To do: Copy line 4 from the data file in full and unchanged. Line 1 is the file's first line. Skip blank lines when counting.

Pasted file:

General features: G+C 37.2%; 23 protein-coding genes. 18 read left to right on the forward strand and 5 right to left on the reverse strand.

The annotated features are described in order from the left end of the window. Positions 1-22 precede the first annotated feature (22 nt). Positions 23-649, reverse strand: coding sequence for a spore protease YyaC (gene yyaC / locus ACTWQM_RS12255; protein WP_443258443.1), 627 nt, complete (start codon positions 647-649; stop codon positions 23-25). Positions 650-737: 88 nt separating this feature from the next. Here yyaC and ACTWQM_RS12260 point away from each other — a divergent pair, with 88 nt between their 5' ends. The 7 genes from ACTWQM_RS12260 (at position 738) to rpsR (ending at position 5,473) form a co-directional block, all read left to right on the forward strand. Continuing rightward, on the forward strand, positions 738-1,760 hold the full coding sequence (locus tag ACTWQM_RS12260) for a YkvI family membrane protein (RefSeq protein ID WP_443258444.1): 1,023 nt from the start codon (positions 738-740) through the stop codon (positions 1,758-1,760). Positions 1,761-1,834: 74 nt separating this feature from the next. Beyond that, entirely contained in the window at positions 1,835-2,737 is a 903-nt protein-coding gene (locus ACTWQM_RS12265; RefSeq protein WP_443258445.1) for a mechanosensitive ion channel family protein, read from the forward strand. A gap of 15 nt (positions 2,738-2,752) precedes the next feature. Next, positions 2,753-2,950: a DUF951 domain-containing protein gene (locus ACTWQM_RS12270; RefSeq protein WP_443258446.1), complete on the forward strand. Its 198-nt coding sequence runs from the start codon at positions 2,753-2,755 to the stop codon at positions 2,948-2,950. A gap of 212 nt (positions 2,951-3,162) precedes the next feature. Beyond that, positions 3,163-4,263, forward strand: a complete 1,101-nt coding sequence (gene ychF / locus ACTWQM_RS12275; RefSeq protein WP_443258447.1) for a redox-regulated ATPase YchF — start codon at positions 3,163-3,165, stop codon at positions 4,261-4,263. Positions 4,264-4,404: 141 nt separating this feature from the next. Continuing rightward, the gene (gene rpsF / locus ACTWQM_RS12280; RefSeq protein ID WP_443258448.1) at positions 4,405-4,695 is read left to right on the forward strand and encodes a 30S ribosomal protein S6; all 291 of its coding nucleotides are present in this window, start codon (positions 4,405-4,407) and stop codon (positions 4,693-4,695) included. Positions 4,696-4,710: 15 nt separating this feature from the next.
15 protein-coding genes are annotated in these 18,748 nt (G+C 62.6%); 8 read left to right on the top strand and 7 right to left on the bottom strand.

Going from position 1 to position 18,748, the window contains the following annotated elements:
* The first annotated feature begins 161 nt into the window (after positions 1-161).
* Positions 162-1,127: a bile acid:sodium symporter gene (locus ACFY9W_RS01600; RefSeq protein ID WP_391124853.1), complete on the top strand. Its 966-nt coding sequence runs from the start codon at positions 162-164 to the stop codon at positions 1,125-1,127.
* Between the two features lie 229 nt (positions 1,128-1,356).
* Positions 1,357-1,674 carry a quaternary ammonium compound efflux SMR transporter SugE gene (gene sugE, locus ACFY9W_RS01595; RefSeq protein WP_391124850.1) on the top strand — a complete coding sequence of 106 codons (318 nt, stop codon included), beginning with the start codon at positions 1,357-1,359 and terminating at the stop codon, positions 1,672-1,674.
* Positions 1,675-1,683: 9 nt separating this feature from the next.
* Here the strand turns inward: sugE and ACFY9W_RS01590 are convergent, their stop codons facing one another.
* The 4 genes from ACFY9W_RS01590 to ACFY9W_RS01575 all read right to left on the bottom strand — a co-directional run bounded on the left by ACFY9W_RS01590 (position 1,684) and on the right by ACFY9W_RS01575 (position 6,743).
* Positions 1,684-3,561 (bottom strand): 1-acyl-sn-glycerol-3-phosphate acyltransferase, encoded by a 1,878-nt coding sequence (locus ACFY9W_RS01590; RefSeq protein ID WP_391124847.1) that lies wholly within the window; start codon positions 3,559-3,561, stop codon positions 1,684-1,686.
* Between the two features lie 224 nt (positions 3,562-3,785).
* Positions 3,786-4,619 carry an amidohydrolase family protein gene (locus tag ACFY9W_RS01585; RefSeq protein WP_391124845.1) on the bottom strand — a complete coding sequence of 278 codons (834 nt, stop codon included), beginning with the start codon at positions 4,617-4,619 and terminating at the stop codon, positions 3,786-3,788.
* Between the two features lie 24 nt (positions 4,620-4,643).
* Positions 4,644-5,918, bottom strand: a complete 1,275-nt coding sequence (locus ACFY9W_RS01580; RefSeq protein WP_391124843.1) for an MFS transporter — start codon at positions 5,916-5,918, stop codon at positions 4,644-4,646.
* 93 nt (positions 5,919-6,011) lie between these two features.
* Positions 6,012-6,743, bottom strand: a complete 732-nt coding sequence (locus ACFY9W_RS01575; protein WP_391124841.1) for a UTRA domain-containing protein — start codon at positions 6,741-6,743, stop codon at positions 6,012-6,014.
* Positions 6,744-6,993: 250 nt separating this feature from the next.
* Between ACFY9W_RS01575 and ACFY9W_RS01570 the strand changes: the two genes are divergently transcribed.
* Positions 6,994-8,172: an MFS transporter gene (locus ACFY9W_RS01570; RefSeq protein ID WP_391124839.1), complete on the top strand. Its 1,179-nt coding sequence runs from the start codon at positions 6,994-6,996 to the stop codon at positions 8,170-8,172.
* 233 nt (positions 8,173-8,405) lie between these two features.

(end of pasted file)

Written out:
Going from position 1 to position 18,748, the window contains the following annotated elements: